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The performance of numerical algorithms, both regarding stability and complexity, can be understood in a unified way in terms of condition numbers. This requires to identify the appropriate geometric settings and to characterize condition in geometric ways.
A probabilistic analysis of numerical algorithms can be reduced to a corresponding analysis of condition numbers, which leads to fascinating problems of geometric probability and integral geometry. The most well known example is Smale's 17th problem, which asks to find a solution of a given system of n complex homogeneous polynomial equations in $n$ + 1 unknowns. This problem can be solved in average (and even smoothed) polynomial time.
In the course we will explain the concepts necessary to state and solve Smale's 17th problem. We also show how these ideas lead to new numerical algorithms for computing eigenpairs of matrices that provably run in average polynomial time. Making these algorithms more efficient or adapting them to structured settings are challenging and rewarding research problems. We intend to address some of these issues at the end of the course.
The performance of numerical algorithms, both regarding stability and complexity, can be understood in a unified way in terms of condition numbers. This requires to identify the appropriate geometric settings and to characterize condition in geometric ways.
A probabilistic analysis of numerical algorithms can be reduced to a corresponding analysis of condition numbers, which leads to fascinating problems of geometric probability and integral ...

65F35 ; 65K05 ; 68Q15 ; 15A12 ; 65F10 ; 90C51 ; 65H10

Déposez votre fichier ici pour le déplacer vers cet enregistrement.

The performance of numerical algorithms, both regarding stability and complexity, can be understood in a unified way in terms of condition numbers. This requires to identify the appropriate geometric settings and to characterize condition in geometric ways.
A probabilistic analysis of numerical algorithms can be reduced to a corresponding analysis of condition numbers, which leads to fascinating problems of geometric probability and integral geometry. The most well known example is Smale's 17th problem, which asks to find a solution of a given system of n complex homogeneous polynomial equations in $n$ + 1 unknowns. This problem can be solved in average (and even smoothed) polynomial time.
In the course we will explain the concepts necessary to state and solve Smale's 17th problem. We also show how these ideas lead to new numerical algorithms for computing eigenpairs of matrices that provably run in average polynomial time. Making these algorithms more efficient or adapting them to structured settings are challenging and rewarding research problems. We intend to address some of these issues at the end of the course.
The performance of numerical algorithms, both regarding stability and complexity, can be understood in a unified way in terms of condition numbers. This requires to identify the appropriate geometric settings and to characterize condition in geometric ways.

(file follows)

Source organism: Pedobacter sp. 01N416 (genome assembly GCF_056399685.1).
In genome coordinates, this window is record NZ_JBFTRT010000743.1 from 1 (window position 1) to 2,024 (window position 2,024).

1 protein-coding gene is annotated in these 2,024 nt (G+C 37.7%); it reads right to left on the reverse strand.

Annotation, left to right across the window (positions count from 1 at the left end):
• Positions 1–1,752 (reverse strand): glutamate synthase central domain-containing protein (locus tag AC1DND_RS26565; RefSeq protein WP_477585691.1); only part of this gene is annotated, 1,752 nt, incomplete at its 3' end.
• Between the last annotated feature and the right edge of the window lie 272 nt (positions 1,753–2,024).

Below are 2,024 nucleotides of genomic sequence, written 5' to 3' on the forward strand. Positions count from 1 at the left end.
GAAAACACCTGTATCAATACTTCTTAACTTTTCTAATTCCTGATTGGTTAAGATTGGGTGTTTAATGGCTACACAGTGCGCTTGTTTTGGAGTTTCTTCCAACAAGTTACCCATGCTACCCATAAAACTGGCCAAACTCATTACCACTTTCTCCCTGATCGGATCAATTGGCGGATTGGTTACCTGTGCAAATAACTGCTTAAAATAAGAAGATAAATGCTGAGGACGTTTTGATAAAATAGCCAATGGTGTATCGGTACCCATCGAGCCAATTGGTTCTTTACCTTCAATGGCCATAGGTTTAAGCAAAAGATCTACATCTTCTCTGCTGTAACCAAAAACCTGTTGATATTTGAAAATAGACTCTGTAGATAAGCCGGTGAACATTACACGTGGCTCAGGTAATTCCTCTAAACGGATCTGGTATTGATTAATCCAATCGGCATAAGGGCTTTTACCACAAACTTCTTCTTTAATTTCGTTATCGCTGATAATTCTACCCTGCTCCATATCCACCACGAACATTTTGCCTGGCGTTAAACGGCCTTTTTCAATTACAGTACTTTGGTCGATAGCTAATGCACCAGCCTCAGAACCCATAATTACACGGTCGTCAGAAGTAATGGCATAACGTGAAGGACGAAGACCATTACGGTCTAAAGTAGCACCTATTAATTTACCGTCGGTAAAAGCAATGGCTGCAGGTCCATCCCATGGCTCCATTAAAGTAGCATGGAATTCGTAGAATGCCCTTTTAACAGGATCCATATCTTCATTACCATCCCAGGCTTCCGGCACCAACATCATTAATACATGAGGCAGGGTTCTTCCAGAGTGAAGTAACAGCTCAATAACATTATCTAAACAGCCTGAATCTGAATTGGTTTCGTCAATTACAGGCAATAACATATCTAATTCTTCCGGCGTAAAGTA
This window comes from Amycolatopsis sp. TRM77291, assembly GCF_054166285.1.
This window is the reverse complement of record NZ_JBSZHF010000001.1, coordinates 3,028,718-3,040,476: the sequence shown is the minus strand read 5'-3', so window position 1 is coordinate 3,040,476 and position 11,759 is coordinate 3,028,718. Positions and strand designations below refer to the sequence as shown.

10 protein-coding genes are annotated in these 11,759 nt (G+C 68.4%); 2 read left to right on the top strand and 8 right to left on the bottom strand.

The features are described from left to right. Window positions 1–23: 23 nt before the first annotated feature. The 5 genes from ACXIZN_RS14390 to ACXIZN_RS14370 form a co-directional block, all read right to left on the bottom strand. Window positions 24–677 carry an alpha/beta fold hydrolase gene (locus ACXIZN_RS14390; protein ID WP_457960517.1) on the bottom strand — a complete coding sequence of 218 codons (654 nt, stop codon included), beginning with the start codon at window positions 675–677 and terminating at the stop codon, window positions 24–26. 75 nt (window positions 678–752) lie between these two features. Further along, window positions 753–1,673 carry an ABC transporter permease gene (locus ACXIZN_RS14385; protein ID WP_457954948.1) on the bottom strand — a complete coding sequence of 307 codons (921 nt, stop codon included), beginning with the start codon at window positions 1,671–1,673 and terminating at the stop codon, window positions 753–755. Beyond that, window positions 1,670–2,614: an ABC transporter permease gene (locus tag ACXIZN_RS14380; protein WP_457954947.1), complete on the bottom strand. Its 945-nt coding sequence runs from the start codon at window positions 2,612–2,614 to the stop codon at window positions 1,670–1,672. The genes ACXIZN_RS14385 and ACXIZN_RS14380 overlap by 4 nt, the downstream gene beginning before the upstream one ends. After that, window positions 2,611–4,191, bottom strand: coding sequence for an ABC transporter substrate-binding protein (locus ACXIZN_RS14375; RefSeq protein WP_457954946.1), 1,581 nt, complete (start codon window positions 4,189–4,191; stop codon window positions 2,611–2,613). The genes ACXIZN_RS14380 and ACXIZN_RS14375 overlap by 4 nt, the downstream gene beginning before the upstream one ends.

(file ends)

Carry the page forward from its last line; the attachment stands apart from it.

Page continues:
A probabilistic analysis of numerical algorithms can be reduced to a corresponding analysis of condition numbers, which leads to fascinating problems of geometric probability and integral ...

65F35 ; 65K05 ; 68Q15 ; 15A12 ; 65F10 ; 90C51 ; 65H10

Déposez votre fichier ici pour le déplacer vers cet enregistrement.

Multi angle  What does back propagation compute?
Pauwels, Edouard (Auteur de la Conférence) | CIRM (Editeur )

We are interested in nonsmooth analysis of backpropagation as implemented in modern machine learning librairies, such as Tensorflow or Pytorch. First I will illustrate how blind application of
differential calculus to nonsmooth objects can be problematic, requiring a proper mathematical model.
Then I will introduce a weak notion of generalized derivative, named conservativity, and illustrate how it complies with calculus and optimization for well structured objects. We provide stability results for empirical risk minimization similar as in the smooth setting for the combination of nonsmooth automatic differentiation, minibatch stochastic approximation and first order optimization. This is joint work with Jérôme Bolte.
We are interested in nonsmooth analysis of backpropagation as implemented in modern machine learning librairies, such as Tensorflow or Pytorch. First I will illustrate how blind application of
differential calculus to nonsmooth objects can be problematic, requiring a proper mathematical model.
Then I will introduce a weak notion of generalized derivative, named conservativity, and illustrate how it complies with calculus and optimization for ...

65K05 ; 65K10 ; 68T99

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Neural networks trained to minimize the logistic (a.k.a. cross-entropy) loss with gradient-based methods are observed to perform well in many supervised classification tasks. Towards understanding this phenomenon, we analyze the training and generalization behavior of infinitely wide two-layer neural networks with homogeneous activations. We show that the limits of the gradient flow on exponentially tailed losses can be fully characterized as a max-margin classifier in a certain non-Hilbertian space of functions.
Neural networks trained to minimize the logistic (a.k.a. cross-entropy) loss with gradient-based methods are observed to perform well in many supervised classification tasks. Towards understanding this phenomenon, we analyze the training and generalization behavior of infinitely wide two-layer neural networks with homogeneous activations. We show that the limits of the gradient flow on exponentially tailed losses can be fully characterized as a ...

65K10 ; 65K05 ; 68W99 ; 68T99

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